“The Fenger case shows that restorative justice practices can be real, tangible vehicles for making city schools better by offering a pathway to peace for students willing to learn. It’s our job to remember there are students all over urban America waiting for their chance to play a bigger role in their surroundings.”
Clinical/community psychologist Elena Quintana, Ph.D., Executive Director of the Institute of Public Safety & Social Justice (IPSSJ) at the Adler School of Professional Psychology, and Ryan Lugalia-Hollon, IPSSJ Justice Fellow, recently took part in a discussion about restorative justice on WBEZ-FM 91.5’s “The Afternoon Shift.“
Lugalia-Hollon’s main point during the program was: “We should try to not get to the point where we depend completely on the police to address violence. How people act is very connected to what resources are available to them, in their neighborhood and in their city. We should use resources to lift communities up.”
An example of the resources that Lugalia-Hollon advocates for can be found in the case of Fenger High School in Chicago’s Roseland community. In response to ongoing violence, the school has undergone a serious transformation and taken new approaches to address the issue.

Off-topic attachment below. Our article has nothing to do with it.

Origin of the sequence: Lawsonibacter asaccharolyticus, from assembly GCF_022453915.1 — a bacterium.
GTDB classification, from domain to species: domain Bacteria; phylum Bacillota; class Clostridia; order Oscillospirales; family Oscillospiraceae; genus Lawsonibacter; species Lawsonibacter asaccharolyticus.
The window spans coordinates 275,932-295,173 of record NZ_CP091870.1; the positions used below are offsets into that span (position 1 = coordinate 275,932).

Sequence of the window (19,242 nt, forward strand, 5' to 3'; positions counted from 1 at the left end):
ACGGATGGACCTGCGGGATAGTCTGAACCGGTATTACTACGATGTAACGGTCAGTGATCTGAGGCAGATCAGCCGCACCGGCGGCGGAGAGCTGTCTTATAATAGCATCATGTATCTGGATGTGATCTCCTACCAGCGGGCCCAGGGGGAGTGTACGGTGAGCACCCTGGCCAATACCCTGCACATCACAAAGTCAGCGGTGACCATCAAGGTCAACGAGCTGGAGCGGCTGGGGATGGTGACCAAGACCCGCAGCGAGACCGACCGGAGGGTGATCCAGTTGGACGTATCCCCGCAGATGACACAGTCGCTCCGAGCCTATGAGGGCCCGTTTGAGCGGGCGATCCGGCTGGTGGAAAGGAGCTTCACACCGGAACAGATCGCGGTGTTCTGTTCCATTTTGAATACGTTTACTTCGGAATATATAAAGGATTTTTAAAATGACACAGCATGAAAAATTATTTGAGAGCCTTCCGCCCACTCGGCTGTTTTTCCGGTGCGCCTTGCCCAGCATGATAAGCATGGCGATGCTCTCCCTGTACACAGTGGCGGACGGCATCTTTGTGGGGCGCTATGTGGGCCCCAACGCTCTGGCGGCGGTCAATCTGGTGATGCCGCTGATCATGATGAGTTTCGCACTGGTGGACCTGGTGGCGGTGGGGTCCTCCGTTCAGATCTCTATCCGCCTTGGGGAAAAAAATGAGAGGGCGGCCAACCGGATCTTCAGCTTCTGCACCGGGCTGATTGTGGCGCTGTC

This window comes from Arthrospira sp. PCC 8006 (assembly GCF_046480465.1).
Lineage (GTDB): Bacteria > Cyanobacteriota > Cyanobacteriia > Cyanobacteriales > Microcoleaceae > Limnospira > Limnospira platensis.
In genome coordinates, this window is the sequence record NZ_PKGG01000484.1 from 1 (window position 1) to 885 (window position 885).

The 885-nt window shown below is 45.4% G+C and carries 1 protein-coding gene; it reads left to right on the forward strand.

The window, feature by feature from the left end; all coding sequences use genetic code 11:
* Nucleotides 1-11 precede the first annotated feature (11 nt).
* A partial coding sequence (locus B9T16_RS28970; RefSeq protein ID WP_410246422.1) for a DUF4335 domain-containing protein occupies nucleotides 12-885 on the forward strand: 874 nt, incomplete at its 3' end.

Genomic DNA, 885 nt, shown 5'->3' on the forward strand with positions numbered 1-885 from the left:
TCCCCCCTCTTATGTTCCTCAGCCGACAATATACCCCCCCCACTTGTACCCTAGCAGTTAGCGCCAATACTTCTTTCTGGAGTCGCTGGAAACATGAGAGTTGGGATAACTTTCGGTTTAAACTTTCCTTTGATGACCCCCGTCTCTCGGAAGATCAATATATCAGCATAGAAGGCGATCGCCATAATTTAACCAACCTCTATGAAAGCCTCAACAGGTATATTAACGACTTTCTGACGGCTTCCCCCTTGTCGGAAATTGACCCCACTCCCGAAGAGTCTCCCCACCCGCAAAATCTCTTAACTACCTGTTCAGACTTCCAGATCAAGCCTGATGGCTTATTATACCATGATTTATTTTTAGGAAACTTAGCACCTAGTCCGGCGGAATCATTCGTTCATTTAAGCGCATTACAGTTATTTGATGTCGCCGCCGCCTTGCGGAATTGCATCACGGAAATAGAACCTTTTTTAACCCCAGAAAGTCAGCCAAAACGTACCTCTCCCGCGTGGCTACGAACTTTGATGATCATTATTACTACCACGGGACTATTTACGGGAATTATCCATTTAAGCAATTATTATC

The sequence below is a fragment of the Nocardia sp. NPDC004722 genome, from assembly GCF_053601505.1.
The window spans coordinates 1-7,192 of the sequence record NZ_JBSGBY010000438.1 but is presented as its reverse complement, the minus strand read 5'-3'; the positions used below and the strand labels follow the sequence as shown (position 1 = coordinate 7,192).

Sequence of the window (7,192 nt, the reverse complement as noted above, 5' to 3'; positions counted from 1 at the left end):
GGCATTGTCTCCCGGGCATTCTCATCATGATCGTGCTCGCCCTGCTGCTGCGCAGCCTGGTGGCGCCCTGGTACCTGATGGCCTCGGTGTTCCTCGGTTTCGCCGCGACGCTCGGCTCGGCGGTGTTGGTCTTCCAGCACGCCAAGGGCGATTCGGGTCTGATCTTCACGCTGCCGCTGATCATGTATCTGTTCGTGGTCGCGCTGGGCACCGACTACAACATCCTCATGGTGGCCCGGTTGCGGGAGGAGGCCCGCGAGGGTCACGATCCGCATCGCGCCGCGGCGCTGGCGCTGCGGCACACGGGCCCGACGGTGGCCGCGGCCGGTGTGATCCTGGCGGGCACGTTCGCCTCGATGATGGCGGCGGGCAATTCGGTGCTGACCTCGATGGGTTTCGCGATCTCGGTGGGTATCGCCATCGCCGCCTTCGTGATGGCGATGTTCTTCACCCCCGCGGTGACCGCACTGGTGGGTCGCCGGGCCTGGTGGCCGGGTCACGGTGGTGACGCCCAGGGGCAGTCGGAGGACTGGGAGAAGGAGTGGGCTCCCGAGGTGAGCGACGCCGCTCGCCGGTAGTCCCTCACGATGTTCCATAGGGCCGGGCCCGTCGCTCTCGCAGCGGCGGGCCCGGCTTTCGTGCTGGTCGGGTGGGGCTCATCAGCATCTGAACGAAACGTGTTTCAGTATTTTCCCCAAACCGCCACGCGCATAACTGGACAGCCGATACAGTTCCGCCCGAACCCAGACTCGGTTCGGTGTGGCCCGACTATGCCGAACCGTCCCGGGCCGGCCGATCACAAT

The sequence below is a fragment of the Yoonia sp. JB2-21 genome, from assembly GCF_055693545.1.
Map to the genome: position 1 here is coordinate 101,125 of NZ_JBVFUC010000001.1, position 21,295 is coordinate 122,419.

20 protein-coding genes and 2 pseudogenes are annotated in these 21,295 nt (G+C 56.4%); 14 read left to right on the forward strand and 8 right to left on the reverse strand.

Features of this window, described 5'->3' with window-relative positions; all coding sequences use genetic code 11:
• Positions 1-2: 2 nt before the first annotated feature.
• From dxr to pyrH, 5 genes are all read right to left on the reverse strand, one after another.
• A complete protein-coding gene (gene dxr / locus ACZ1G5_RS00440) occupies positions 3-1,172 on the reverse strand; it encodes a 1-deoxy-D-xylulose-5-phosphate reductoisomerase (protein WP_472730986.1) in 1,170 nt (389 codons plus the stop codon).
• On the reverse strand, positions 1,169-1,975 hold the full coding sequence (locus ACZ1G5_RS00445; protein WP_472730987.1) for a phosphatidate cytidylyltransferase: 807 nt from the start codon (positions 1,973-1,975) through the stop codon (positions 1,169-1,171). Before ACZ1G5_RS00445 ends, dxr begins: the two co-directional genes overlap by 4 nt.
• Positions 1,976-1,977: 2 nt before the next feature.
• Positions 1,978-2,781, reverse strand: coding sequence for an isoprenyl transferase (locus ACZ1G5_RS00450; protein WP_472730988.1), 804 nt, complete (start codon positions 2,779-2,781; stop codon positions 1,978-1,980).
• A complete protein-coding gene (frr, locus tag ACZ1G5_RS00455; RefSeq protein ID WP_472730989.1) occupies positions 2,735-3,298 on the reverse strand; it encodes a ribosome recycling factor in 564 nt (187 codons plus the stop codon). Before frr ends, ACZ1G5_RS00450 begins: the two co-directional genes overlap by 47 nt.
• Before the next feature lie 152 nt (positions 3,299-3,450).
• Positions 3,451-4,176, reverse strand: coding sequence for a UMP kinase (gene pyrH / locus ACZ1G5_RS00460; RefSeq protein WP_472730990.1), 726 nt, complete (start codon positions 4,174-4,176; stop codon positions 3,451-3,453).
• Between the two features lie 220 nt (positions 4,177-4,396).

Since implementing these new approaches, student misconducts have dropped more than 60 percent. While student demographics have stayed basically the same, numerous organizations have entered the scene to help, including culture and climate specialists like Robert Spicer, who joined the conversation with Quintana and Lugalia-Hollon on “The Afternoon Shift.”
As Spicer described, and as Lugalia-Hollon examined in his recent Next City article“Learning Peace is Possible in Chicago Schools”: There has been a distinct philosophical shift within Fenger, one that Spicer sees as the key to the school’s successful transformation.
Fenger has moved almost completely to a restorative justice paradigm. School safety is now pursued and achieved in ways that were nonexistent in 2009. Violence is prevented through peacemaking circles, student conflicts are resolved by peer jurors, victims and offenders now sit down together after an incident, and families are brought in to join restorative conferences about the underlying causes of student misbehavior.
During the WBEZ discussion, Spicer made note of the power of having those in conflict sit down and have a conversation to understand each other and resolve a conflict, and the peaceful resolution ripple affect that he has seen in taking a restorative justice approach.
Lugalia-Hollon added, “The Fenger case shows that restorative justice practices can be real, tangible vehicles for making city schools better by offering a pathway to peace for students willing to learn. It’s our job to remember there are students all over urban America waiting for their chance to play a bigger role in their surroundings.”
Our thanks go to WBEZ and “Afternoon Shift” host Rick Kogan for hosting the thoughtful discussion with the group, also including Cook County Assistant State’s Attorney Kathy Bankhead who has spearheaded restorative justice measures through her office.
Click here to listen to the full conversation.